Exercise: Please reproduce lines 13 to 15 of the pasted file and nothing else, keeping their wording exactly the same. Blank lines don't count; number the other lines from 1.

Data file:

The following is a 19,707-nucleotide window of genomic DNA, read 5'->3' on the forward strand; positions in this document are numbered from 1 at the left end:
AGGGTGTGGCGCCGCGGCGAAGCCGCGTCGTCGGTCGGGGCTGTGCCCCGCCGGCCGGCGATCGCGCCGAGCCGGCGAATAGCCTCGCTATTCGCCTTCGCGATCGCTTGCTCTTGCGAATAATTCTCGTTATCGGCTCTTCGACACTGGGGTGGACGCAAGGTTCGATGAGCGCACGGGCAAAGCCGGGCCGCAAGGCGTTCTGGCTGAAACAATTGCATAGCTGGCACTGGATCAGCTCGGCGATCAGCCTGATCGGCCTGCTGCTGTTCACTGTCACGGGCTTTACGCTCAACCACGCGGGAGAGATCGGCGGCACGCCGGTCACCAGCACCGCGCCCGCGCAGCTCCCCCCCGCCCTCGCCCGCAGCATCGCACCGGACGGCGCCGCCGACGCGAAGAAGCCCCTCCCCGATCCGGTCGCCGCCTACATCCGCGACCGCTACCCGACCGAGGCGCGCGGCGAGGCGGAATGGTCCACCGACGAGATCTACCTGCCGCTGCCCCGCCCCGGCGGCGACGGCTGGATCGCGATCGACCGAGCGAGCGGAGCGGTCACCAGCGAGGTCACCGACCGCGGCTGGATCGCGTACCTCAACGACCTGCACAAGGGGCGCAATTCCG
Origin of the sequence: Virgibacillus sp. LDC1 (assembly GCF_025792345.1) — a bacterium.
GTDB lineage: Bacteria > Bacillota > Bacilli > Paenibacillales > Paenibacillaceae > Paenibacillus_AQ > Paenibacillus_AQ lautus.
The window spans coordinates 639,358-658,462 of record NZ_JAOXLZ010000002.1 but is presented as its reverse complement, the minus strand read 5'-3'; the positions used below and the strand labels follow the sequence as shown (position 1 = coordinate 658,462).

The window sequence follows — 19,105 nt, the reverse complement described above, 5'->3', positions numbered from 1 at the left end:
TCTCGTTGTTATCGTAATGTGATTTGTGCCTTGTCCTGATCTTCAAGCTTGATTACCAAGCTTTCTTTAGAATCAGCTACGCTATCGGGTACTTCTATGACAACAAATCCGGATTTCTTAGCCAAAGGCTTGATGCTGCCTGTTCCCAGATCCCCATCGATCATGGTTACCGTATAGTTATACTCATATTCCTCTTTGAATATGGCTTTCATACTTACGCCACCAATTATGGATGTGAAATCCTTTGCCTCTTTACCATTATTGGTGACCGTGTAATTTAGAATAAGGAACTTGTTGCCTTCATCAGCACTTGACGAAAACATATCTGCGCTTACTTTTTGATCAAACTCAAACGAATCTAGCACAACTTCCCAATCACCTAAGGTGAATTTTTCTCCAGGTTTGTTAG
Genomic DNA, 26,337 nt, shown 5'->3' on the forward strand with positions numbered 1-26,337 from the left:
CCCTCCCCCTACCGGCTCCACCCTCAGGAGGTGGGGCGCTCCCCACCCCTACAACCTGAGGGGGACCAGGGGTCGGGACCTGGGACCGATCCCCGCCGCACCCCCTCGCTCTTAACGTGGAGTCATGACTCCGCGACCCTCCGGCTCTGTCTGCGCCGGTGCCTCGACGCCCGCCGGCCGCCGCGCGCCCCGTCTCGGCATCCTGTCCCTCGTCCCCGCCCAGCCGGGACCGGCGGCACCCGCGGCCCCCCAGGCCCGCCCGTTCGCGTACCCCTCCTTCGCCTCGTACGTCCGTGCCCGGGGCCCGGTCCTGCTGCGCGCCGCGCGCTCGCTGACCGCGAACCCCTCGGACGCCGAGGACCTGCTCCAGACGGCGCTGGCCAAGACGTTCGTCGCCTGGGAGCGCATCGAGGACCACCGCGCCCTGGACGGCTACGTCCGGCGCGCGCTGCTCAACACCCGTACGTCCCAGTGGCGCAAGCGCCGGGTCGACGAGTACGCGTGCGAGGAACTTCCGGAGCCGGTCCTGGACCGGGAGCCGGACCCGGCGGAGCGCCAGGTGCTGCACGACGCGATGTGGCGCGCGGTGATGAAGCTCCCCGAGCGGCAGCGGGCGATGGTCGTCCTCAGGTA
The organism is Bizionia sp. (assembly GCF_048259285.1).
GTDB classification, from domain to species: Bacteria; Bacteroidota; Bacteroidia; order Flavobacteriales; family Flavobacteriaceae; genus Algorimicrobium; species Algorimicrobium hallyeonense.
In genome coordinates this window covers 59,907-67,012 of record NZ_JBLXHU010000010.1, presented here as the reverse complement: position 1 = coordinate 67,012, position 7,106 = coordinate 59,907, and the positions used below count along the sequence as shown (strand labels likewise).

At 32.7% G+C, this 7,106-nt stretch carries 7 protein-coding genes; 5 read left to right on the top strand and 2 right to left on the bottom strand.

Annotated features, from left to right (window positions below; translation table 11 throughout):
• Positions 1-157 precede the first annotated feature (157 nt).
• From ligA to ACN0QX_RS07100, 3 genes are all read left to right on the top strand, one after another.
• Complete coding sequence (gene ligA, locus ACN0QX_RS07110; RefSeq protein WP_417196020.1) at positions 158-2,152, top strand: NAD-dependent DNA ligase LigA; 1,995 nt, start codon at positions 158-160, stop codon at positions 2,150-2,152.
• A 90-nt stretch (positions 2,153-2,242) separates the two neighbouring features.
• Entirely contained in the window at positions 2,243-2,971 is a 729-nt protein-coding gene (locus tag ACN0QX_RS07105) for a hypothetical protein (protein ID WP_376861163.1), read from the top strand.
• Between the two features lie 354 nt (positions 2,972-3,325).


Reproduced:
At 32.7% G+C, this 7,106-nt stretch carries 7 protein-coding genes; 5 read left to right on the top strand and 2 right to left on the bottom strand.

Annotated features, from left to right (window positions below; translation table 11 throughout):
• Positions 1-157 precede the first annotated feature (157 nt).